Regional Natural Park of Vosges du Nord
On the north-west border of Bas-Rhin (and into the Moselle department of the Lorraine region) you enter the Regional Natural Park of the Vosges du Nord.
This is a scenic region of low population, with a landscape of hills covered with forests, rocky outcrops and cliffs, and numerous small streams and lakes which is very pleasant to explore and not too busy with tourists.
The headquarters for exploring the park, where you can obtain a great deal of information about exploring, walks and suggested routes is at the small village of La Petite-Pierre to the west of Neuwiller-les-Saverne, and a possible base for exploring this area of the Alsace is the town of Lembach.
In the forest to the south of Saverne at Graufthal (part of Eschbourg) you can see some very unusual troglodyte houses painted in bright colours, perhaps unique in France, and to the far west of the Bas-Rhin (just outside the western border of the Park du Vosges du Nord) the Chateau de Diedendorf is a 16th century fortified manor house with attractive gardens.
Selestat and southern Bas-Rhin
Still in the Bas-Rhin department, this time heading south-west from Strasbourg, you should first visit Rosheim and Molsheim, then continue to see the village of Obernai and its quiet neighbour at Barr.
There is also a popular spa town at Soultz-les-Bains just down the road from here. Two historic monuments should be visited in the hills just west of Obernai:
- the Chateau Andlau is largely in ruins but interesting to see and in a location with lovely views
- the popular hilltop pilgrimage destination of the convent at Mont-Sainte-Odile is just a few kilometres from here. Many people find it a very moving experience to visit Mont-Sainte-Odile and it is their primary reason to visit the region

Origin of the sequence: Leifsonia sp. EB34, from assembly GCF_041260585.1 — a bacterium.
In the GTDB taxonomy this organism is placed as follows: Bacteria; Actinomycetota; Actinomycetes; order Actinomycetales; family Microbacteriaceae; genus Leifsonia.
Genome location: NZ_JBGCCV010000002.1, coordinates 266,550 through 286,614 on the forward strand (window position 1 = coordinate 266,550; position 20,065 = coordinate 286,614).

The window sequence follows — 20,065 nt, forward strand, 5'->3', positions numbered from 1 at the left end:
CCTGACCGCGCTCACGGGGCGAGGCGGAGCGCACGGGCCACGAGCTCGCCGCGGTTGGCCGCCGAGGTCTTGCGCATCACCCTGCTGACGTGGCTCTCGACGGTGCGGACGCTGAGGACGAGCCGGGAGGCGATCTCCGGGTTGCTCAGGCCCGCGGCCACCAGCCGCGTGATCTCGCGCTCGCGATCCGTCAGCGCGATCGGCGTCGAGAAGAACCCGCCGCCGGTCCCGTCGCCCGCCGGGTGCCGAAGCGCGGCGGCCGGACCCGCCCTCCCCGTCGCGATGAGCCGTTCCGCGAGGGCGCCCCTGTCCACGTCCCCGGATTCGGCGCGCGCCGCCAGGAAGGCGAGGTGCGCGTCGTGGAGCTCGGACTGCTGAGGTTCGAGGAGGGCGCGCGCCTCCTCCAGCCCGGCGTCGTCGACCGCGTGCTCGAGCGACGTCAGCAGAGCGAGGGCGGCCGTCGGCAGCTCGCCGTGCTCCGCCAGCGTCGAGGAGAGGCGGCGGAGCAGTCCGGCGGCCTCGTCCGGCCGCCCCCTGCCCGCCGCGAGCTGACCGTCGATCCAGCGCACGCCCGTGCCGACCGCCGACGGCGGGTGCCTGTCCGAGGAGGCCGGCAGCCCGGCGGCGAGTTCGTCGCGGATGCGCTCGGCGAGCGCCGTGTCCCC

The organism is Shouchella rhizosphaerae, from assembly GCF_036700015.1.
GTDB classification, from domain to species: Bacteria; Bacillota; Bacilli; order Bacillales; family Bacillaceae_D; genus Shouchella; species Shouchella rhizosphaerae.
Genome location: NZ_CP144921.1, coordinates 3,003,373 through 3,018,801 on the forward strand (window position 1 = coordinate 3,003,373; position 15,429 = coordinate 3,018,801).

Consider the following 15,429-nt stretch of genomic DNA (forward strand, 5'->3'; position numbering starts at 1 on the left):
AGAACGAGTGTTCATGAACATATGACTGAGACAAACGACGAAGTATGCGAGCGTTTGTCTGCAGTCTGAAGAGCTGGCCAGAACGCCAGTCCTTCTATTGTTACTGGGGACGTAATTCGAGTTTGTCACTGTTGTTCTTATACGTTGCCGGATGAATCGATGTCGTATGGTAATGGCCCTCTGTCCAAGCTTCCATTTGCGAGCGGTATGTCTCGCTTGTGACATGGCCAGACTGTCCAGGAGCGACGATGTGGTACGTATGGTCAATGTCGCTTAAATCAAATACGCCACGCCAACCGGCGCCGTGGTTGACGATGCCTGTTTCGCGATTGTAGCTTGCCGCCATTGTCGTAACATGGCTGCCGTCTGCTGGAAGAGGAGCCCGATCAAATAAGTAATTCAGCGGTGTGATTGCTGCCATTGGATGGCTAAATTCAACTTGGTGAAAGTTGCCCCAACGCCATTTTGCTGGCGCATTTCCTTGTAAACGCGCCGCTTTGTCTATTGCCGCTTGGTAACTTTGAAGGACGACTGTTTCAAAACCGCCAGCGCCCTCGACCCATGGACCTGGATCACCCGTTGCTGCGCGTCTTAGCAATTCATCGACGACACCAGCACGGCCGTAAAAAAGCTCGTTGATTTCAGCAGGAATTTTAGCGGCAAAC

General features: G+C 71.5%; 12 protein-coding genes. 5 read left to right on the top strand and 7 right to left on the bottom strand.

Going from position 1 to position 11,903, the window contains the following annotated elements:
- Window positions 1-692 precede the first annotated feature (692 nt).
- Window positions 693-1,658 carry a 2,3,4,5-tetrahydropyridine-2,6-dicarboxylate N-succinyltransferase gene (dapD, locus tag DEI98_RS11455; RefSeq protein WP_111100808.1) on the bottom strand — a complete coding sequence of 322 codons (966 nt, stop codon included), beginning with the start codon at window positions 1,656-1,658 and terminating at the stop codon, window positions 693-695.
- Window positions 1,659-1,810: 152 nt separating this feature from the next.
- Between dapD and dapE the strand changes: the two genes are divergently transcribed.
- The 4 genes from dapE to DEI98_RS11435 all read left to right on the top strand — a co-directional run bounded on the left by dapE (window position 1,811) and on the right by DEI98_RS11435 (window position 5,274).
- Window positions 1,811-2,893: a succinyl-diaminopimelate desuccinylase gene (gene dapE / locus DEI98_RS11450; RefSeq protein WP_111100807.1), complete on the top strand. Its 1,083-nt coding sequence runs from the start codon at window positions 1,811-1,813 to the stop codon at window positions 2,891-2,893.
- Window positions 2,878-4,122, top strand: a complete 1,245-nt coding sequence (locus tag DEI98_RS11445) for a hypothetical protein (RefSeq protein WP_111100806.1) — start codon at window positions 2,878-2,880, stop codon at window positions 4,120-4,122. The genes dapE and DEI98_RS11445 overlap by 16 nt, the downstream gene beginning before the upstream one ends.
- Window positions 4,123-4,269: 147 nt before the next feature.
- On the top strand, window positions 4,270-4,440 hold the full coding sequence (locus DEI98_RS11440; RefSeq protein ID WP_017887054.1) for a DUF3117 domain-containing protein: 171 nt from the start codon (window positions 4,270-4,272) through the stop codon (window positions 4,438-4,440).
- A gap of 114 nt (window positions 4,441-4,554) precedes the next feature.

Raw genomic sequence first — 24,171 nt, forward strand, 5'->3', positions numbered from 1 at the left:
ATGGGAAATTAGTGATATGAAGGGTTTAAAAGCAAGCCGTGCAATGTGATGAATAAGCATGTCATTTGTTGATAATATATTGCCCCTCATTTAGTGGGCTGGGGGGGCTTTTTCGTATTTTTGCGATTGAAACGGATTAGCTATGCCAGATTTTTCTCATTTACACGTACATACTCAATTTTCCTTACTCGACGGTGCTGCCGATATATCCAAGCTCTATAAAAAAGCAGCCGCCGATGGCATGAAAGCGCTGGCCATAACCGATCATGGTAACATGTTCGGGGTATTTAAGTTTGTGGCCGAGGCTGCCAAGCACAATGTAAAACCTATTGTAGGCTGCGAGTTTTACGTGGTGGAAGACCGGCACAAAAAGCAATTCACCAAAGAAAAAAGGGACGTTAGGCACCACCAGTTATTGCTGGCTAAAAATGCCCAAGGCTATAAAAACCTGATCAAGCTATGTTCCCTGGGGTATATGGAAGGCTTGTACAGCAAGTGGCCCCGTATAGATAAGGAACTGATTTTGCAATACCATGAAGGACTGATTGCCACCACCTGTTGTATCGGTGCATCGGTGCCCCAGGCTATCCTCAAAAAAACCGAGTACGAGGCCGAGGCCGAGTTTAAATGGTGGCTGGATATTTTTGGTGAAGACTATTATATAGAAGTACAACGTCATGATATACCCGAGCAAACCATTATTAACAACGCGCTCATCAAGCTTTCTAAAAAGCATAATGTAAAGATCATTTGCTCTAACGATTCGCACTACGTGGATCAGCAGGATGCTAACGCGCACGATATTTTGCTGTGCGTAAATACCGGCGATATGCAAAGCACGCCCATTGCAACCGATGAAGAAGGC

As a complete contrast, Le Struthof was the only WWII concentration camp built in France (it formed part of the German occupied territory during the war) and is also in this part of Alsace, a short distance west of Mont-Sainte-Odile.
Continuing south through Bas-Rhin there is another classified 'most beautiful village' that we recommend you visit at Mittelbergheim.
Heading towards the southern border of Bas-Rhin, one town of interest is Kintzheim, particularly well known for the aviary in the castle.
Nearby, a town that seems to get rather overlooked by tourist guides compared with some destinations in Alsace is Sélestat although we found it very pleasant to visit.
In the hills just west of here an important highlight for any visit to Bas-Rhin is the Chateau du Haut-Koenigsbourg - perhaps the most famous castle in Alsace and with very beautiful views and a fascinating history.
You can find more local travel ideas in the Alsace guide.
Map of Bas-Rhin and places nearby
See more places, tourist attractions and local markets at visiting Bas-Rhin
Discover the Alsace Wine Route and the villages south of Strasbourg
See an index of all Bas-Rhin communes
French version: Bas-Rhin (Francais)